Reconsidering root causes: a new framework for the structural prevention of genocide and mass atrocities
Additional Publication Information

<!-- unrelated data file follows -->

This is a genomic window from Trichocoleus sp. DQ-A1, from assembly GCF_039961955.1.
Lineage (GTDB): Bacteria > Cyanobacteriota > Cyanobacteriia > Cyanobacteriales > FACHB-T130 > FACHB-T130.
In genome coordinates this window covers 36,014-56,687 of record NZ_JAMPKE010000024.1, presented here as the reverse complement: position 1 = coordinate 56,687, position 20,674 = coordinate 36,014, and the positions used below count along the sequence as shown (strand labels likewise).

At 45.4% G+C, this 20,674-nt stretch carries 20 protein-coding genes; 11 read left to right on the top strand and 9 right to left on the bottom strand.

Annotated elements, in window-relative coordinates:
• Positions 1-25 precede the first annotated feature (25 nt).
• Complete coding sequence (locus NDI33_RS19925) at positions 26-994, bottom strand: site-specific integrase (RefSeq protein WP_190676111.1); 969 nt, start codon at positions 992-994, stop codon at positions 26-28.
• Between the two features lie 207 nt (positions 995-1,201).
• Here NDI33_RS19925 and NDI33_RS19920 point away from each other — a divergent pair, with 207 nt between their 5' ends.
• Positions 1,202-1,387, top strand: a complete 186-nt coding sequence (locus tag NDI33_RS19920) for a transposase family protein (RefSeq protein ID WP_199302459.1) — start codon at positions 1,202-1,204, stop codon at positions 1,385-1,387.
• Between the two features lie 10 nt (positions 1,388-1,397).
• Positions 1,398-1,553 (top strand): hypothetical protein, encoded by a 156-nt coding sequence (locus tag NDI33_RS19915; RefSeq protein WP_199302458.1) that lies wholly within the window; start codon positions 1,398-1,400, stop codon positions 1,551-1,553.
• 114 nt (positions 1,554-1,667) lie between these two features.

'Structural prevention ... comprises strategies to address the root causes of deadly conflict,' observed the Carnegie Commission in the seminal report, Preventing Deadly Conflict (Hamburg and Vance, 1997: 69). This statement succinctly defines the dominant paradigm within research into the causes and prevention of genocide and mass atrocities. Extreme violence has been perceived as resulting from the cumulative effect of multiple risk factors or root causes. Prevention, therefore, requires the timely identification and deconstruction of these causal factors. This paradigm has been very successful in identifying a number of the longterm causes of genocide and mass atrocities, such as the presence of an 'outgroup' and the existence of internal strife within societies. Similarly, it has led to the identification of a range of preventive actions that may mitigate these risk factors, such as legislation to protect vulnerable minorities.
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